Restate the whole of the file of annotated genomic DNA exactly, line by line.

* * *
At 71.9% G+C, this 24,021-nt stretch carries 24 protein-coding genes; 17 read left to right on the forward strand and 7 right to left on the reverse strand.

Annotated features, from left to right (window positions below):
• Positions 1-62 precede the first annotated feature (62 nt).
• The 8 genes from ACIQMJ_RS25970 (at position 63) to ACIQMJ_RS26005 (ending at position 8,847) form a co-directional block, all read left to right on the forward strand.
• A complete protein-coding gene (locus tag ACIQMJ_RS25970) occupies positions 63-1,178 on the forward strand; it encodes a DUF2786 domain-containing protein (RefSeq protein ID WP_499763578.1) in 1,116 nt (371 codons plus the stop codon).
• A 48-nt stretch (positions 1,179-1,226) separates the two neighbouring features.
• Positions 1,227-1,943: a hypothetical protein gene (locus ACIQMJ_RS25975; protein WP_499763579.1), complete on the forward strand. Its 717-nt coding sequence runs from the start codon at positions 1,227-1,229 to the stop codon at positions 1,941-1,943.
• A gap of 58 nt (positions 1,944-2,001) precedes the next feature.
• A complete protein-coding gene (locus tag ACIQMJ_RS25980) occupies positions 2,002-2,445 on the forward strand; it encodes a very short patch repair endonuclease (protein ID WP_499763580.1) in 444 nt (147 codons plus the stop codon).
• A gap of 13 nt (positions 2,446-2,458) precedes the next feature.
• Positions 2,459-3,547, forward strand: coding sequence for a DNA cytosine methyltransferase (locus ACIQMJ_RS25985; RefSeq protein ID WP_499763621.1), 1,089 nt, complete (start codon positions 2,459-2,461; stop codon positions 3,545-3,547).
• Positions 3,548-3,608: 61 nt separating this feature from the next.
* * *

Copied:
At 71.9% G+C, this 24,021-nt stretch carries 24 protein-coding genes; 17 read left to right on the forward strand and 7 right to left on the reverse strand.

Annotated features, from left to right (window positions below):
• Positions 1-62 precede the first annotated feature (62 nt).
• The 8 genes from ACIQMJ_RS25970 (at position 63) to ACIQMJ_RS26005 (ending at position 8,847) form a co-directional block, all read left to right on the forward strand.
• A complete protein-coding gene (locus tag ACIQMJ_RS25970) occupies positions 63-1,178 on the forward strand; it encodes a DUF2786 domain-containing protein (RefSeq protein ID WP_499763578.1) in 1,116 nt (371 codons plus the stop codon).
• A 48-nt stretch (positions 1,179-1,226) separates the two neighbouring features.
• Positions 1,227-1,943: a hypothetical protein gene (locus ACIQMJ_RS25975; protein WP_499763579.1), complete on the forward strand. Its 717-nt coding sequence runs from the start codon at positions 1,227-1,229 to the stop codon at positions 1,941-1,943.
• A gap of 58 nt (positions 1,944-2,001) precedes the next feature.
• A complete protein-coding gene (locus tag ACIQMJ_RS25980) occupies positions 2,002-2,445 on the forward strand; it encodes a very short patch repair endonuclease (protein ID WP_499763580.1) in 444 nt (147 codons plus the stop codon).
• A gap of 13 nt (positions 2,446-2,458) precedes the next feature.
• Positions 2,459-3,547, forward strand: coding sequence for a DNA cytosine methyltransferase (locus ACIQMJ_RS25985; RefSeq protein ID WP_499763621.1), 1,089 nt, complete (start codon positions 2,459-2,461; stop codon positions 3,545-3,547).
• Positions 3,548-3,608: 61 nt separating this feature from the next.